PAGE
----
The four phases of plant-arthropod associations in deep time
Keywords:Plant-insect-association, Herbivory Fossil-record, Land plants, Insects, Paleoclimate.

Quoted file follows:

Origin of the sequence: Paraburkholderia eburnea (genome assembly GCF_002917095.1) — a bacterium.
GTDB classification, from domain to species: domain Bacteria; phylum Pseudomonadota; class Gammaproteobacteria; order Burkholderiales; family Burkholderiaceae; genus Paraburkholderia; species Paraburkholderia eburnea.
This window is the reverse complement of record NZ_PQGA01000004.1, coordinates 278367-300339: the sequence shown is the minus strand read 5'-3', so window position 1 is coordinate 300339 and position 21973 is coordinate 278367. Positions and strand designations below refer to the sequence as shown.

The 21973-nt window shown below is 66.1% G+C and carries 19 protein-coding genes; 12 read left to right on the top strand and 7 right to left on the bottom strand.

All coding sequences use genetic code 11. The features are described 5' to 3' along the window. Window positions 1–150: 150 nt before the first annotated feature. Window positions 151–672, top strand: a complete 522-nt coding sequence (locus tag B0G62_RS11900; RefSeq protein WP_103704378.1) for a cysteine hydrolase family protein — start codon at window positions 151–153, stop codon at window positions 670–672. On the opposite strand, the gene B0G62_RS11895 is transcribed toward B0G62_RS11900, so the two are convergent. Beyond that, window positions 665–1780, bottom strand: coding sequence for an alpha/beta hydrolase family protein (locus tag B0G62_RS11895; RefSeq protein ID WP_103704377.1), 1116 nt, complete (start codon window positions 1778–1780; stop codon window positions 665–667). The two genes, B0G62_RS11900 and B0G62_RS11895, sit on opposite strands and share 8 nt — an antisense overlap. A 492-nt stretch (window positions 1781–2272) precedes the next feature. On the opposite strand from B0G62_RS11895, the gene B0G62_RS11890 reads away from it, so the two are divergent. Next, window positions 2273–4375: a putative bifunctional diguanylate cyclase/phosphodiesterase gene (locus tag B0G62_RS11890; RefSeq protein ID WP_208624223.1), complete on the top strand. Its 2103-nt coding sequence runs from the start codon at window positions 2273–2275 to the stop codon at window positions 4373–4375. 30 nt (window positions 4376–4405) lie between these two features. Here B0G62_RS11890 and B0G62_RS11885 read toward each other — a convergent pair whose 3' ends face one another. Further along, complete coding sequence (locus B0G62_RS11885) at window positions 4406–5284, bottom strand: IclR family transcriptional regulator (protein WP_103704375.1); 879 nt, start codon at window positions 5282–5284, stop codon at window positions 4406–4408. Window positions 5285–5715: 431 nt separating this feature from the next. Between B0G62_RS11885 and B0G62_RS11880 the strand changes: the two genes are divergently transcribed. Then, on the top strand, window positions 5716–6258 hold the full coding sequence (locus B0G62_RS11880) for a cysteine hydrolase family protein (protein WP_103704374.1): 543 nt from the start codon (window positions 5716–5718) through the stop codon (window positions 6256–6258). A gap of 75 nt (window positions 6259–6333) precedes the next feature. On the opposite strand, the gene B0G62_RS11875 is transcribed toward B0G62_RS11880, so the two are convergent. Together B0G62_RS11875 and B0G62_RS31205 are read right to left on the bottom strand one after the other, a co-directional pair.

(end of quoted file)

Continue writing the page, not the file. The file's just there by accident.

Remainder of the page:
AbstractVascular-plant hosts, their arthropod herbivores, and associated functional feeding groups are distributed spatiotemporally into four major herbivore expansions during the past 420 m.y. They are: (1) a Late Silurian to Late Devonian (60 m.y.) phase of myriapod and apterygote, hexapod (perhaps pterygote) herbivores on several clades of primitive vascular-plant hosts and a prototaxalean fungus; (2) a Late Mississippian to end-Permian (85 m.y.) phase of mites and apterygote and basal pterygote herbivores on pteridophyte and basal gymnospermous plant hosts; (3) a Middle Triassic to Recent (245 m.y.) phase of mites, orthopteroids (in the broadest sense) and hemipteroid and basal holometabolan herbivores on pteridophyte and gymnospermous plant hosts; and (4) a mid Early Cretaceous to Recent (115 m.y.) phase of modern-aspect orthopteroids and derived hemipteroid and holometabolous herbivores on angiospermous plant hosts. These host-plant and herbivore associations are mediated by seven functional feeding groups: a) external foliage feeding, b) piercing-and-sucking, c) boring (Phase 1 origins); d) galling, e) seed predation, f) nonfeeding oviposition (Phase 2 origins); and leaf mining (early Phase 3 origin). Within about 20 m.y. of each herbivore expansion, there is a biota that expresses the nearly full spectrum of later plant-arthropod associations. These four associational phases may be linked to the paleoclimatologic variables of greenhouse/icehouse cycles and atmospheric O2 and CO2 levels by uncertain causes, although some relationship probably is present. The 7 functional feeding groups persist through most of the sampled interval but harbor host-plants and arthropod herbivores that are spatiotemporally ephemeral. Poor understanding of associations in Phases 1 to 3 is attributed to disproportionate focus on the angiosperm and holometabolan insect associations of Phase 4.
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